Fresh From the Field, March 28, 2019

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Fresh From the Field is a weekly album showcasing transformative impacts made by partners supported by the National Institute of Food and Agriculture.

Editor: Falita Liles                                                                                                 March 28, 2019

Success Stories 

Nebraska flood. USDA photo. USDA NIFA Impacts

Nebraska Extension Offers Resources to Flood Victims

As Nebraskans begin returning to their homes in the aftermath of widespread historic flooding, Nebraska Extension has mobilized a number of resources to aid in the road to recovery.

Those affected by the flood are likely unsure of where to begin. Extension encourages individuals returning to homes and properties to first take steps to ensure their safety. When a home or building is flooded, there is likely damage to the structure. Buildings need to be thoroughly dried and it is critical to test domestic wells for bacteria. Also, be cautious when working in and around contaminated floodwater.

Extension has compiled a list of the state’s certified public health environmental laboratories where homeowners can obtain a water test kit.  

To read the article about flood resources, visit the KTIC radio website.

NIFA supports the Nebraska Extension Service.

News Coverage

Bay horse in snow. Photo credit Falita Liles. USDA NIFA Impacts

Economic Impact of the Horse Industry in Minnesota

Minnesota has about 680,000 households with horse enthusiasts, whereas about 29,000 own a horse. The direct economic impact of the horse industry in Minnesota is $541 million, with a creation of 15,113 jobs. However, the total economic impact of the horse industry in Minnesota is $1 billion, with a creation of 21,039 jobs.

NIFA supports the University of Minnesota Extension.

Read the article about the economic impact of horses in Minnesota.

Safeners photo Photo credit You Soon Baek University of Illinois

Natural Plant Defense Genes Provide Clues to Safener Protection in Grain Sorghum

Weeds often emerge at the same time as vulnerable crop seedlings and sneak between plants as crops grow. How do farmers kill them without harming the crops themselves?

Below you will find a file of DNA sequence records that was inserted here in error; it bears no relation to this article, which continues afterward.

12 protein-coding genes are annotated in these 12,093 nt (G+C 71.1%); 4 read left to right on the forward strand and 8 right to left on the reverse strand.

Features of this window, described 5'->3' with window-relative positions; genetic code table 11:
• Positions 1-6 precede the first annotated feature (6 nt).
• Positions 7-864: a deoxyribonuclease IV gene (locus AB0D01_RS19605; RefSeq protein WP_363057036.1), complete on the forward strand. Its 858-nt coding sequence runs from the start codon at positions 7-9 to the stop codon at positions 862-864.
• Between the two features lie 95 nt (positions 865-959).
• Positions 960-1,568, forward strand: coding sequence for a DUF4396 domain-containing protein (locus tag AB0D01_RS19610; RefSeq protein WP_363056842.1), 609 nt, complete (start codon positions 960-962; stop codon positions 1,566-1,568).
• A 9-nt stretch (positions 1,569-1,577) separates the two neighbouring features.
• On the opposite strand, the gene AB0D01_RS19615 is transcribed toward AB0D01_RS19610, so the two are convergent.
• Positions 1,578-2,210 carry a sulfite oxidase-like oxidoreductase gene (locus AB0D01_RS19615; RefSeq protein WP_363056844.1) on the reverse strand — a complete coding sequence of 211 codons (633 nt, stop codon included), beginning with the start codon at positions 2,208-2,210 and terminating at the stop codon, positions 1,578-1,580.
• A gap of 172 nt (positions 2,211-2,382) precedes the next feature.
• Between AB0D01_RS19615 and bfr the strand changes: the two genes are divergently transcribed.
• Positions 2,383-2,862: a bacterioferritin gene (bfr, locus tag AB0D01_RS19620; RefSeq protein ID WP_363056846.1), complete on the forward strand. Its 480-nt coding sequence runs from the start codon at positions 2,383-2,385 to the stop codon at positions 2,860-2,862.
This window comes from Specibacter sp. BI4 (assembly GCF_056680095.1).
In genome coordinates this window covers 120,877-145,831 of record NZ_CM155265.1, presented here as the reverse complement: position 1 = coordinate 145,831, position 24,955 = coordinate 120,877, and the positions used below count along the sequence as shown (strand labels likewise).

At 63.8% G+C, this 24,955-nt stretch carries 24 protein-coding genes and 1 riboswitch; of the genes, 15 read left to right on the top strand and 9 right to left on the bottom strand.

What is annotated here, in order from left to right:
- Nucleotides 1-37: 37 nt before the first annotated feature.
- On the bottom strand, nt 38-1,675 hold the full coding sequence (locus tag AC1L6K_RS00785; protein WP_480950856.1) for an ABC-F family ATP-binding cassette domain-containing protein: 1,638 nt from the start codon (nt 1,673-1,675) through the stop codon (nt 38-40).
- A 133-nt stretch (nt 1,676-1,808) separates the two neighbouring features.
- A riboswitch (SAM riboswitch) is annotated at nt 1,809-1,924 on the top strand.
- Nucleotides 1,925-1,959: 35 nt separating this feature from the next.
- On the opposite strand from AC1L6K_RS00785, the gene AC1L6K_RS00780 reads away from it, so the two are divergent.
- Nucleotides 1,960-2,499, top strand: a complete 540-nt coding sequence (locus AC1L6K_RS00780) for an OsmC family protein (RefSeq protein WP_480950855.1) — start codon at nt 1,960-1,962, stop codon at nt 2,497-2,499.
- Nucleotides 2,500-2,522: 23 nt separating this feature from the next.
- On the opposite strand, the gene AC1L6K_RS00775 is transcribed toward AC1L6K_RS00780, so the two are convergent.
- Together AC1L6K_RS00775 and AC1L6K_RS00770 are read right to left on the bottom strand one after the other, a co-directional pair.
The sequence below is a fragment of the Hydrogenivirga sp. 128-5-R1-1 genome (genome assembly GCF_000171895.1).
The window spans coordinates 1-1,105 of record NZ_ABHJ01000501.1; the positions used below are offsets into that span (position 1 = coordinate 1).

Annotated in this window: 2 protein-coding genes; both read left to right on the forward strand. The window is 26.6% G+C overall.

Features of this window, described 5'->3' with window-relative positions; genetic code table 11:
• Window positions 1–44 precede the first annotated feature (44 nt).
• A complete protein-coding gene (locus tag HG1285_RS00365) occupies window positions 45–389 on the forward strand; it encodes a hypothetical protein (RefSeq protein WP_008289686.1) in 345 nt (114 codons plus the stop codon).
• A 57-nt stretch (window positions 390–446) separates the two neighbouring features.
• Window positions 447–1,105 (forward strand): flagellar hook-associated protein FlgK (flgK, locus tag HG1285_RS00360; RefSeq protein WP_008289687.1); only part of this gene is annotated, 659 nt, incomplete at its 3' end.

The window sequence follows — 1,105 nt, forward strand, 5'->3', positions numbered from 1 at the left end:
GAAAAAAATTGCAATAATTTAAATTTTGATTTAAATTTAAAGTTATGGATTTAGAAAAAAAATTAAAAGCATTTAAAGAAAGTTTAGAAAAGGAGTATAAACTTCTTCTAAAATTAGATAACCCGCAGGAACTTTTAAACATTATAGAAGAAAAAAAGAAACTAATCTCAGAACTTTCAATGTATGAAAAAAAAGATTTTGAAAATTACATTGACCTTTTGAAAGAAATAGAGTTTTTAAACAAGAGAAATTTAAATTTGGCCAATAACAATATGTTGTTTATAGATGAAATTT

Seed and chemical companies have developed two major technologies to avoid crop injury from soil- and foliar-applied herbicides: genetically modified herbicide-tolerant crops and safeners, chemicals that selectively – and mysteriously – protect certain crops from damage. Scientists in a new University of Illinois (U of I) study have identified genes and metabolic pathways responsible for safener efficacy in grain sorghum.

The researchers plan to expand the experiment to wheat, and hope to identify more precise safener-herbicide-crop combinations that could eventually translate to broadleaf crops.

NIFA supports the research project through the Agriculture and Food Research Initiative.

To read the full article, visit the U of I web site.


Taking the temperature of chicken. Getty Images. USDA NIFA Impact

Potluck Panic! Teaches Students Food Safety

With support from a NIFA award (2012-70003-20059), University of Delaware Food Science and New Mexico State University Media Productions created and assessed an interactive web-based food safety game, Potluck Panic!. Players of Potluck Panic! are challenged with serving safe foods by recognizing and minimizing risky food handling practices from production through processing, packaging, distribution, and final handling. Game play features nine challenge levels of content complexity for food safety risks and prevention strategies. Gaming features include visual and textual prompts, music and other sound effects, random distribution of corrective action cards that necessitate player strategizing for success, bonus cards to incentivize play, and scoring and timing features. Embedded learning supports include repetition of concepts across commodities and the food safety continuum, an Ask-a-Scientist help feature, and feedback for player actions that fail to minimize food safety risks. Formal, Institution Review Board-approved, assessment of Potluck Panic! with over 300 post-secondary students demonstrated positive impact on player food safety awareness and interest. Secondary school educators provided positive evaluation of Potluck Panic! with envisioned use of the game as a valuable educational tool to reinforce subject content and inspire student career choice. Potluck Panic! was honored by the Association for Communication Excellence with the Silver Award in the Interactive Media Program. Potluck Panic! is available for public use.

NIFA supports Potluck Panic! with Higher Education Challenge Grant funds.

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